Power projection

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Aircraft carriers such as the USS Nimitz play an important role in power projection.

Power projection (or force projection) is a term used in military and political science to refer to the capacity of a state to apply all or some of its elements of national power - political, economic, informational, or military - to rapidly and effectively deploy and sustain forces in and from multiple dispersed locations to respond to crises, to contribute to deterrence, and to enhance regional stability.[1]

This ability is a crucial element of a state's power in international relations. Any state able to direct its military forces outside the limited bounds of its territory might be said to have some level of power projection capability, but the term itself is used most frequently in reference to militaries with a worldwide reach (or at least significantly broader than a state's immediate area). Even states with sizable hard power assets (such as a large standing army) may only be able to exert limited regional influence so long as they lack the means of effectively projecting their power on a global scale. Generally, only a select few states are able to overcome the logistical difficulties inherent in the deployment and direction of a modern, mechanized military force.

While traditional measures of power projection typically focus on hard power assets (tanks, soldiers, aircraft, naval vessels, etc.), the developing theory of soft power notes that power projection does not necessarily have to involve the active use of military forces in combat. Assets for power projection can often serve dual uses, as the deployment of various countries' militaries during the humanitarian response to the 2004 Indian Ocean earthquake illustrates. The ability of a state to project its forces into an area may serve as an effective diplomatic lever, influencing the decision-making process and acting as a potential deterrent on other states' behavior.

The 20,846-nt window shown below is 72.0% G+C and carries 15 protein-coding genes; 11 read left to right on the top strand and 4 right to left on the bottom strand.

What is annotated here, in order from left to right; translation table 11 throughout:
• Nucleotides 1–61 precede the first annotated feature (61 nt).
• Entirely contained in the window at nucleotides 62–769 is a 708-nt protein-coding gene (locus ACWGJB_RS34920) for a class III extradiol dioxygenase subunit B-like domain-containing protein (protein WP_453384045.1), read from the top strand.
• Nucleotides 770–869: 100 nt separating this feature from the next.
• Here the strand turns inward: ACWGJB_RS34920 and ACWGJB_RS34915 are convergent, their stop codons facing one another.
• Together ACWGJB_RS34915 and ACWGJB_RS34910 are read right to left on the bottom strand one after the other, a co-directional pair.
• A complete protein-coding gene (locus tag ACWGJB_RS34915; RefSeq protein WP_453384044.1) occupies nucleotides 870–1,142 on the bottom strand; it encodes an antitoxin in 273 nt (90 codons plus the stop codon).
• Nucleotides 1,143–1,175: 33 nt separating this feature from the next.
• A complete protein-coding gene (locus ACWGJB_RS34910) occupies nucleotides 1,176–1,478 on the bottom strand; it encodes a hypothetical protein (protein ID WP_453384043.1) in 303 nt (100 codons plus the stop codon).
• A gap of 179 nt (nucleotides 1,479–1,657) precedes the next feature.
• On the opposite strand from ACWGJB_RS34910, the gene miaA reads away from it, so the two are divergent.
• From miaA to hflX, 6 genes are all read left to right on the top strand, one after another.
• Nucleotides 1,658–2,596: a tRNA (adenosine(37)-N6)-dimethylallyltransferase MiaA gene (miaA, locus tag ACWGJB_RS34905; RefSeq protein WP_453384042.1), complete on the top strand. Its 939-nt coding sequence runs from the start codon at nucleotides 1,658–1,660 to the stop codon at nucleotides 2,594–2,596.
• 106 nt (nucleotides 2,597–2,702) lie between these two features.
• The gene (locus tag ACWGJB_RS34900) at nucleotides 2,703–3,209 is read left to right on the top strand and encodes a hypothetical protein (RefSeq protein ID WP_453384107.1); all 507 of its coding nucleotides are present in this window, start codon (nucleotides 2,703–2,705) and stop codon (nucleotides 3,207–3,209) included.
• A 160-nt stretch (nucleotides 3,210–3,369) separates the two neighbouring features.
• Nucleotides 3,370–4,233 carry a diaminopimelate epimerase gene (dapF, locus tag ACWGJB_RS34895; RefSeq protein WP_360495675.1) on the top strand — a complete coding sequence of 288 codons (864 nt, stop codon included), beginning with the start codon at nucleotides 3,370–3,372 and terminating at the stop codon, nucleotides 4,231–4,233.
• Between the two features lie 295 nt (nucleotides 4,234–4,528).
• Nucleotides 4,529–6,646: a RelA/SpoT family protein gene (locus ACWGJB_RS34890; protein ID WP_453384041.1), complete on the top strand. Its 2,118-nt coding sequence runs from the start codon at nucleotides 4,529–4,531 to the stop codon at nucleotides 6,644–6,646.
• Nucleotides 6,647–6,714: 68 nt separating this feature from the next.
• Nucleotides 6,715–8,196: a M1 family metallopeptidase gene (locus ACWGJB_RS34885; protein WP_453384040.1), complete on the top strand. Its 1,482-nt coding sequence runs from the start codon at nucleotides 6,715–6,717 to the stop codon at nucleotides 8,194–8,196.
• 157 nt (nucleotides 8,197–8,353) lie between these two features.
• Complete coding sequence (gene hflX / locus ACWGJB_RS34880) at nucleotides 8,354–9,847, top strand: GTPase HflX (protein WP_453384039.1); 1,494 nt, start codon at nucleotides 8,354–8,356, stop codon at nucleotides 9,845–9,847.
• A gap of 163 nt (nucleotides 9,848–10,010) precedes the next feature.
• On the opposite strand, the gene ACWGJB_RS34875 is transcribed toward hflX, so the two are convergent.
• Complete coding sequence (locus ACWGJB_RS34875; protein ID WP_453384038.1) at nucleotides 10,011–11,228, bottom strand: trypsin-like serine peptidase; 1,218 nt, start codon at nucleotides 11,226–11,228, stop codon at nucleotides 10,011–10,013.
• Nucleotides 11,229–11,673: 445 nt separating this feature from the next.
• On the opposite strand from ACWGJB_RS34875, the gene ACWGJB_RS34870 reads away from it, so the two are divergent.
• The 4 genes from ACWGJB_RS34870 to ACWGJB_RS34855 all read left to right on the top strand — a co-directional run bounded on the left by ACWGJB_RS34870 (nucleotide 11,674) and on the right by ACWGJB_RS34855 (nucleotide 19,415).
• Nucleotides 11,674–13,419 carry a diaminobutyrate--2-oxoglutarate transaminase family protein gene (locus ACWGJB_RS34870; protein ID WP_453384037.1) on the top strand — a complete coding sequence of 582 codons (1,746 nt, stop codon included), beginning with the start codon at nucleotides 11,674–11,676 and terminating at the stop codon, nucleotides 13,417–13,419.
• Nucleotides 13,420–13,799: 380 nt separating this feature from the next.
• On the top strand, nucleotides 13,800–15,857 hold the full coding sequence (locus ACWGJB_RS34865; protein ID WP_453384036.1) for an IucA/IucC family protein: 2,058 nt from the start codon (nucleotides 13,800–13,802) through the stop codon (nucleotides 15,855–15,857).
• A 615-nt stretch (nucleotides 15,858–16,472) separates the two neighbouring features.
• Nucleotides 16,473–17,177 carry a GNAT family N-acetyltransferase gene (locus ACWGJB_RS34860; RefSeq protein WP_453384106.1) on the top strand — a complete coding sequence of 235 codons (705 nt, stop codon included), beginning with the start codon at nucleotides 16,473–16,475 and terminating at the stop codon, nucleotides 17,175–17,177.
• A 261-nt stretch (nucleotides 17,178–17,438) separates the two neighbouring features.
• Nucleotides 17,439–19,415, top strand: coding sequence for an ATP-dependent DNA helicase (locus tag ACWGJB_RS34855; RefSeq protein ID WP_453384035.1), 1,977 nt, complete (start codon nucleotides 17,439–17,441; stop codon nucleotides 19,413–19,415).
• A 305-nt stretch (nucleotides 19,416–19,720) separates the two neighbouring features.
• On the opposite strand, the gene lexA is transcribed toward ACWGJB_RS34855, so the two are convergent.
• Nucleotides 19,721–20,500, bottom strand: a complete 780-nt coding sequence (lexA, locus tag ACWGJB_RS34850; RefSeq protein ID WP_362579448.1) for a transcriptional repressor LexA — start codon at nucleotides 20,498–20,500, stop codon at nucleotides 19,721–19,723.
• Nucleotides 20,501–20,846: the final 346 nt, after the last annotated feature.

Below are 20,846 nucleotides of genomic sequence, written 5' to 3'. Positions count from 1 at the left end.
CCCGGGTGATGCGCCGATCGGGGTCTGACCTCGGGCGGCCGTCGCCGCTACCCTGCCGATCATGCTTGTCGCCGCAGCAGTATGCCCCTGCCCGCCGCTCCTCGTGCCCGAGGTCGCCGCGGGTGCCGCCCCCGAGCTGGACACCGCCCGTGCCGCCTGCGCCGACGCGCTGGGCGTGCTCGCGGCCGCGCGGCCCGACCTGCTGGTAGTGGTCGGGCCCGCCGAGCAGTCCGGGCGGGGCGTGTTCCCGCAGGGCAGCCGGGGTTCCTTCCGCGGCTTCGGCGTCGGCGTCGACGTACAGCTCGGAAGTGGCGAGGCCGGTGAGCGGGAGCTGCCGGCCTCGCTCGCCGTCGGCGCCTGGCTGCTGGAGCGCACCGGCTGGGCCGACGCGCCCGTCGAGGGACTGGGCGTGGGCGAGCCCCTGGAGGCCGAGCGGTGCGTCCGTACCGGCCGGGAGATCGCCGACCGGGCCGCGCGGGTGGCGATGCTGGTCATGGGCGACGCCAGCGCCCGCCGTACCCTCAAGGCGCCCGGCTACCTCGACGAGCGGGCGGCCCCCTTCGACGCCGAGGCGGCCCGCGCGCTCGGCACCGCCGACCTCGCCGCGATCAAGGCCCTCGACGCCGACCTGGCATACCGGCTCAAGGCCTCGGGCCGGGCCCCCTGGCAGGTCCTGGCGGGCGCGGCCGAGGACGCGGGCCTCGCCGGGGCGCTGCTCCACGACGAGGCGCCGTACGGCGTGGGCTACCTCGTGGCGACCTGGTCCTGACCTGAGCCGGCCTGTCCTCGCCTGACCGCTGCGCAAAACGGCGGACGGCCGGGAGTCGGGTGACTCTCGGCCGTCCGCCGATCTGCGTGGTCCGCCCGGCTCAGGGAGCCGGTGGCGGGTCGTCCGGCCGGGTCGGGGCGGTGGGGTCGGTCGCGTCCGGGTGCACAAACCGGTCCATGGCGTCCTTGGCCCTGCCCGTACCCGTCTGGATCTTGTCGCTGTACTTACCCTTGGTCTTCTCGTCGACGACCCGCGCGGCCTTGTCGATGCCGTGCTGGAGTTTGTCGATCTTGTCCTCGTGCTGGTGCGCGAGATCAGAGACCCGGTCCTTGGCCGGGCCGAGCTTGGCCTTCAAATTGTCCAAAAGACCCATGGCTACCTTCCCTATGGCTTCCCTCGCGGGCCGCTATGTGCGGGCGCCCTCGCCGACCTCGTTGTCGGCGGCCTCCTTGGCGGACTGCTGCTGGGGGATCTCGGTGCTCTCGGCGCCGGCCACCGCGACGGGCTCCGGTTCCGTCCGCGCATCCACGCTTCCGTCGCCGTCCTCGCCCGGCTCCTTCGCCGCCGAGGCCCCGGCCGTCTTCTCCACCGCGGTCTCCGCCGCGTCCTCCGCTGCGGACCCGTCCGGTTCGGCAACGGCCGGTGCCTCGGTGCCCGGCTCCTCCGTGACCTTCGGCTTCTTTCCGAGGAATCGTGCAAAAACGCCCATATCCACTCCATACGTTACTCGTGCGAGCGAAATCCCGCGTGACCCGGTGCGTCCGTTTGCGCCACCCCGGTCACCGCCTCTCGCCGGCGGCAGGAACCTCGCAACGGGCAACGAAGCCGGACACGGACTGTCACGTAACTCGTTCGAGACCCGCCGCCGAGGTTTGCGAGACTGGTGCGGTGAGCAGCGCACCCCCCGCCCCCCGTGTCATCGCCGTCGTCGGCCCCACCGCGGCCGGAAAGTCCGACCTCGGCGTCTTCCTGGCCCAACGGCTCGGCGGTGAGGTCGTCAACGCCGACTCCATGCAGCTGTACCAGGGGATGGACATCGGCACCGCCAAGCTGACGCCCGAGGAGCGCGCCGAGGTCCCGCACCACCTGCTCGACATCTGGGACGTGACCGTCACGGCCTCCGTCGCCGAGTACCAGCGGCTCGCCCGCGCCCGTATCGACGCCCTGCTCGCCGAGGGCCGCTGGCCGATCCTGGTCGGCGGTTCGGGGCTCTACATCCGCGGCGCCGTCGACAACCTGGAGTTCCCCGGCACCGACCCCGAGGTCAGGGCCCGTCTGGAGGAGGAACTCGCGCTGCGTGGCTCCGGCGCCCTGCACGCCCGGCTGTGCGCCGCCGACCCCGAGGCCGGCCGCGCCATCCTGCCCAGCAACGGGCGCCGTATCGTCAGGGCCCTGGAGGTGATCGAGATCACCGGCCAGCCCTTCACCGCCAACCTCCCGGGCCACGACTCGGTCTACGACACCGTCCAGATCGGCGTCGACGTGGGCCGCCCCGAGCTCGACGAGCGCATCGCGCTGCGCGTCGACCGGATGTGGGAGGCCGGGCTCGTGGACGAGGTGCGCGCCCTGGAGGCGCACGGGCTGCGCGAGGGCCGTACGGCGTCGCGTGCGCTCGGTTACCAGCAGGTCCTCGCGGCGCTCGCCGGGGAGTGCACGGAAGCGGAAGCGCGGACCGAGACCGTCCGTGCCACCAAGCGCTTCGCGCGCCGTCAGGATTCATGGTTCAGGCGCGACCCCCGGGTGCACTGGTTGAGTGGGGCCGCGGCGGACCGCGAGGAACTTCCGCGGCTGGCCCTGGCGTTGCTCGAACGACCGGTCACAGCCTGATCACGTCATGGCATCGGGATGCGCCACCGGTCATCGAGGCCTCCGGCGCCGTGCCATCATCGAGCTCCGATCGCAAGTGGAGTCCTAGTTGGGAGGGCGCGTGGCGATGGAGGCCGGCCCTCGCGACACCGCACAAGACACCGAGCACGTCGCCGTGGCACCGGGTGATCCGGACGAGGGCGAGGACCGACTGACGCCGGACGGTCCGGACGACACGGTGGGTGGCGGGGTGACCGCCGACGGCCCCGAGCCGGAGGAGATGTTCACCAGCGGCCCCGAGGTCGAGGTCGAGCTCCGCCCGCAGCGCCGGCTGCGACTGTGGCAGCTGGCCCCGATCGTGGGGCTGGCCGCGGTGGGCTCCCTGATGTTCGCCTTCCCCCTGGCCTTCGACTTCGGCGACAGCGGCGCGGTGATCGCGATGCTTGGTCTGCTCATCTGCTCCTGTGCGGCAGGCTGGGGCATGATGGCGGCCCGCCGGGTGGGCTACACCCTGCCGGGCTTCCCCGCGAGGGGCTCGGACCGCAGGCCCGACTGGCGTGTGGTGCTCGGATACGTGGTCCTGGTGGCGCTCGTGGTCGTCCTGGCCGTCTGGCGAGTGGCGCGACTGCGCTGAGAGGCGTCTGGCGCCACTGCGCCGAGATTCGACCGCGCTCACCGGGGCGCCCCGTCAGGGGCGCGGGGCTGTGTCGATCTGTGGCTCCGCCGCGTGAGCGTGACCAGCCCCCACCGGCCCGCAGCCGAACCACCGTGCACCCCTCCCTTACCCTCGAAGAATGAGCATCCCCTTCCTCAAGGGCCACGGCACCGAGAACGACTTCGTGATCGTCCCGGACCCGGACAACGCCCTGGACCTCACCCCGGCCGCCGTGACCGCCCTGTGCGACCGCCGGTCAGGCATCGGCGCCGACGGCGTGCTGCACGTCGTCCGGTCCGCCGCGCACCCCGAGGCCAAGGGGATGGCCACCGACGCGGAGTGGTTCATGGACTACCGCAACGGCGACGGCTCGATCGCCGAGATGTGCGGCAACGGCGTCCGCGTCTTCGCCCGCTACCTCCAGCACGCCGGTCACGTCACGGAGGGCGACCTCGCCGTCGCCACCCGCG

The ability to project power and exert influence on a global scale was only made possible with the Industrial Revolution and the associated modernizations in technology, communications, finance and bureaucracy; this finally allowed the state to create unprecedented amounts of wealth and to effectively marshal these resources to exert power over long distances.

The first such industrial-technological power was the British Empire in the 19th century. As a maritime power, its strength and ability to project power to further its interests lay in the Royal Navy. A worldwide system of naval bases and coaling stations, a large logistical bureaucracy to oversee shipbuilding, the supply of coal, food, water, and sailors, and an industrial base for the manufacture and technological enhancement of the fleet were among the essential ingredients for this capability. During the First Opium War (1839–42), it was this capacity that enabled a British expeditionary force of 15 barracks ships, 4 steam-powered gunboats and 25 smaller boats with 4,000 marines to successfully defend its interests 6,000 miles from the fleet's home port.[2] The era of gunboat diplomacy that this inaugurated was an exercise in Western power projection, and was normally used in the defence of commercial and political interests.

A John Tenniel in Punch showing Britannia threatening the Abyssinian Emperor

The Anglo-French expeditionary force sent to shore up the Ottoman Empire against Russian aggression during the Crimean War (1853–56) was one of the first examples of a planned expeditionary power-projection campaign. It was the first campaign to use modern technology, including steam-powered warships and telegraph communications.